Samsung Electronics announced a fourth quarter earnings decline on Thursday, its first holiday season drop in three years.
The earnings report wasn’t as gloomy as the past few quarters have been: Samsung made an operating profit of 5.29 trillion won ($4.87 billion) on 52.73 trillion won ($48.6 billion) in revenue. Nearly $5 billion in profits is still a big number, but it’s down from last years 8.31 trillion won in operating profit. Revenue was down from 59.28 trillion won.
Samsung’s struggles in its cash-cow handset division (IT & mobile communications) are well documented: It’s getting beat by Apple on high-end handsets (even in South Korea) and its margins are getting pressured on the low-end from companies such as Xiaomi and Lenovo. In this past quarter, Samsung reorganized much of its mobile executive ranks, firing several VP-level employees, including head of mobile marketing D.J. Lee, while keeping mobile unit head J.K. Shin in charge. Profit from Samsung’s handset division dropped to 1.96 trillion won from 5.47 trillion won in the year-ago period.
Some are wondering whether Apple may have sold more total handsets than Samsung in the most recent quarter. Samsung says its high-end products, specifically the Galaxy Note 4, are seeing “increased sales.”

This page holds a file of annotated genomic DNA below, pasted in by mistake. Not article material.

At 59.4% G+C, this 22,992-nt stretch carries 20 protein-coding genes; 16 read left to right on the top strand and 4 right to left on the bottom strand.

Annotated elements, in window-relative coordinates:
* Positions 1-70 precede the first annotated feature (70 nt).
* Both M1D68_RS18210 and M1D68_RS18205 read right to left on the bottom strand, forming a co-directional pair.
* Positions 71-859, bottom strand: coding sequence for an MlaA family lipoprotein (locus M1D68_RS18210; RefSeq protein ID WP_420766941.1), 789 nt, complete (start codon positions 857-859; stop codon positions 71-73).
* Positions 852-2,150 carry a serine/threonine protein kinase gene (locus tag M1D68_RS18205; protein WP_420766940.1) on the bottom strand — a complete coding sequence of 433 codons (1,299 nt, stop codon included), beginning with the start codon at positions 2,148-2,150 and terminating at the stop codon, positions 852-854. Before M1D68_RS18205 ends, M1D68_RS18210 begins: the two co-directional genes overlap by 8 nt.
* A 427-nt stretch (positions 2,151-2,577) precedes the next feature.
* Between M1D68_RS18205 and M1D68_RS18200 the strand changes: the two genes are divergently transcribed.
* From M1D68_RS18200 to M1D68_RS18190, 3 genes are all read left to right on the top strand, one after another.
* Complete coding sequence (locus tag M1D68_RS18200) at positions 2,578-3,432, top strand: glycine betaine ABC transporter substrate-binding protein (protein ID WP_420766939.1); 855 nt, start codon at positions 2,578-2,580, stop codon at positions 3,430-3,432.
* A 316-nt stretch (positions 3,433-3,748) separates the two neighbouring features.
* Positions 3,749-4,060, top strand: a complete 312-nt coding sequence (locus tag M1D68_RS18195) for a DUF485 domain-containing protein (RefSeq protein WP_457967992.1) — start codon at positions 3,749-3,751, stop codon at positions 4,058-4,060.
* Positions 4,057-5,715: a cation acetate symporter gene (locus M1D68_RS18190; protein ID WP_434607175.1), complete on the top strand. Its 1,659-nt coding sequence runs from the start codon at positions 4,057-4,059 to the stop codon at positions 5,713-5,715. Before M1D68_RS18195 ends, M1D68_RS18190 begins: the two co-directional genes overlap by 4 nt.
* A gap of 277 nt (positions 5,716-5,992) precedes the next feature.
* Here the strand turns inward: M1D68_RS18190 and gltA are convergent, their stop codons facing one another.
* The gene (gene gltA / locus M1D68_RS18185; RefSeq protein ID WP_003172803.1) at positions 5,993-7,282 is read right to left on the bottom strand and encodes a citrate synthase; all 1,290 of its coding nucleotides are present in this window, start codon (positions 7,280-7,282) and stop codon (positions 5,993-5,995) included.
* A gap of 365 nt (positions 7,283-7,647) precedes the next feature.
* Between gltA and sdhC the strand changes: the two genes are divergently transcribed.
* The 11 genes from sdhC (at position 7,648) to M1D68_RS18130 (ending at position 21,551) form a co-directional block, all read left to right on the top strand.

One bright spot in the Samsung Electronics earnings report was for its semiconductor division, which posted a profit of 2.7 trillion won ($2.4 billion). Samsung makes processors as well as memory chips.
Samsung attributed its semiconductor division performance to increased demand for DRAM. But part of it could also be due to Samsung winning contracts for semiconductor fabrication for future Apple iPhones, or it could be because Samsung will likely be using its chips in its own phones instead of ones made by Qualcomm, as has been seemingly confirmed by Qualcomm itself. Samsung also plans to spend more money to boost its chip output, the company said in a statement.
Samsung has already made several major shifts in its handset and overall strategy that haven’t completely shown up in this most recent earnings report.
It has consolidated many of its mid-range devices into a new A Series sporting Samsung’s new aluminum construction, and it appears to be going forward with unique curved displays like those found on the Galaxy Note Edge in future devices. Samsung is also a major player in virtual reality, having released the Gear VR headset in the past few months. It released a phone running its own Tizen operating system, which will start showing up in TVs and other connected durable goods made by Samsung’s consumer-electronics division. In the next year, those decisions will start to have a bigger impact on Samsung’s bottom line.